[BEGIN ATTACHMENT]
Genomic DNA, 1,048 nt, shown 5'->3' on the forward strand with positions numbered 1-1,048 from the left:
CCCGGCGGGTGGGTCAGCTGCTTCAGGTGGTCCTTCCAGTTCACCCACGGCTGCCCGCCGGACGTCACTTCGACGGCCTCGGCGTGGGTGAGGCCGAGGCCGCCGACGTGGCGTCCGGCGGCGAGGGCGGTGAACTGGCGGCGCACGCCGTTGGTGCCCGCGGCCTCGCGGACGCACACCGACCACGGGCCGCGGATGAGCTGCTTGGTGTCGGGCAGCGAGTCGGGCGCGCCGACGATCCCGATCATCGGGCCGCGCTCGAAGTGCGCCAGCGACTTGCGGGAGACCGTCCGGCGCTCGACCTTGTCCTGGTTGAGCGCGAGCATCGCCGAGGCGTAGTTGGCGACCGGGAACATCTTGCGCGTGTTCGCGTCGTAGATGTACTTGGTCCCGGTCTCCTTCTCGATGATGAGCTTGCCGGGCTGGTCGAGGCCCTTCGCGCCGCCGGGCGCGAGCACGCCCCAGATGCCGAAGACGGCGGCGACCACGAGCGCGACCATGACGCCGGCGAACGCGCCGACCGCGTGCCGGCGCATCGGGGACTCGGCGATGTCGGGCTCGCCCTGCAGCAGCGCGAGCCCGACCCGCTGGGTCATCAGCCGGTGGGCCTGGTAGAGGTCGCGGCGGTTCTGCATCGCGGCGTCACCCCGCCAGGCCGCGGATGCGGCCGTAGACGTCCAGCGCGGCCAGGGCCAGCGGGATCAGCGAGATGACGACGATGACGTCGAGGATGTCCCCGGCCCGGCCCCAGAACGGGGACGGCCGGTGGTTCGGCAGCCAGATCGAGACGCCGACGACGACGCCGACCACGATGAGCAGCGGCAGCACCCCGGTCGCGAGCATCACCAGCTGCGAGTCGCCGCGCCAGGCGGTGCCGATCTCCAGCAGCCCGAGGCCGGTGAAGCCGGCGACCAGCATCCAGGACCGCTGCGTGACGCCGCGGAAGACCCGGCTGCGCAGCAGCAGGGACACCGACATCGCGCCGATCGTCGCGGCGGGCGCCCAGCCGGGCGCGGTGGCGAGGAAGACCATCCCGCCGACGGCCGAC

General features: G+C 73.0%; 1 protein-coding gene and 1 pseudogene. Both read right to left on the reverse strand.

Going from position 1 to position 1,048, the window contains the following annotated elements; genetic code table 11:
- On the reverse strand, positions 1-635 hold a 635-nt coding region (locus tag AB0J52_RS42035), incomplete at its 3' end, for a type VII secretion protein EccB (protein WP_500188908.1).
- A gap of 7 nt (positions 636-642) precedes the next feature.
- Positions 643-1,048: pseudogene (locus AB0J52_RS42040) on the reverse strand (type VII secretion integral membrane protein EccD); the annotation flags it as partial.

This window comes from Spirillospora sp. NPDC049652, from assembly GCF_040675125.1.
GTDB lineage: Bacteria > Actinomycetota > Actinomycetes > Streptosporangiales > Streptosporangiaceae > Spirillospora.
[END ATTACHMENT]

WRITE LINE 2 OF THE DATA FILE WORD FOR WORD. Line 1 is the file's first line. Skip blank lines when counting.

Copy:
CCCGGCGGGTGGGTCAGCTGCTTCAGGTGGTCCTTCCAGTTCACCCACGGCTGCCCGCCGGACGTCACTTCGACGGCCTCGGCGTGGGTGAGGCCGAGGCCGCCGACGTGGCGTCCGGCGGCGAGGGCGGTGAACTGGCGGCGCACGCCGTTGGTGCCCGCGGCCTCGCGGACGCACACCGACCACGGGCCGCGGATGAGCTGCTTGGTGTCGGGCAGCGAGTCGGGCGCGCCGACGATCCCGATCATCGGGCCGCGCTCGAAGTGCGCCAGCGACTTGCGGGAGACCGTCCGGCGCTCGACCTTGTCCTGGTTGAGCGCGAGCATCGCCGAGGCGTAGTTGGCGACCGGGAACATCTTGCGCGTGTTCGCGTCGTAGATGTACTTGGTCCCGGTCTCCTTCTCGATGATGAGCTTGCCGGGCTGGTCGAGGCCCTTCGCGCCGCCGGGCGCGAGCACGCCCCAGATGCCGAAGACGGCGGCGACCACGAGCGCGACCATGACGCCGGCGAACGCGCCGACCGCGTGCCGGCGCATCGGGGACTCGGCGATGTCGGGCTCGCCCTGCAGCAGCGCGAGCCCGACCCGCTGGGTCATCAGCCGGTGGGCCTGGTAGAGGTCGCGGCGGTTCTGCATCGCGGCGTCACCCCGCCAGGCCGCGGATGCGGCCGTAGACGTCCAGCGCGGCCAGGGCCAGCGGGATCAGCGAGATGACGACGATGACGTCGAGGATGTCCCCGGCCCGGCCCCAGAACGGGGACGGCCGGTGGTTCGGCAGCCAGATCGAGACGCCGACGACGACGCCGACCACGATGAGCAGCGGCAGCACCCCGGTCGCGAGCATCACCAGCTGCGAGTCGCCGCGCCAGGCGGTGCCGATCTCCAGCAGCCCGAGGCCGGTGAAGCCGGCGACCAGCATCCAGGACCGCTGCGTGACGCCGCGGAAGACCCGGCTGCGCAGCAGCAGGGACACCGACATCGCGCCGATCGTCGCGGCGGGCGCCCAGCCGGGCGCGGTGGCGAGGAAGACCATCCCGCCGACGGCCGAC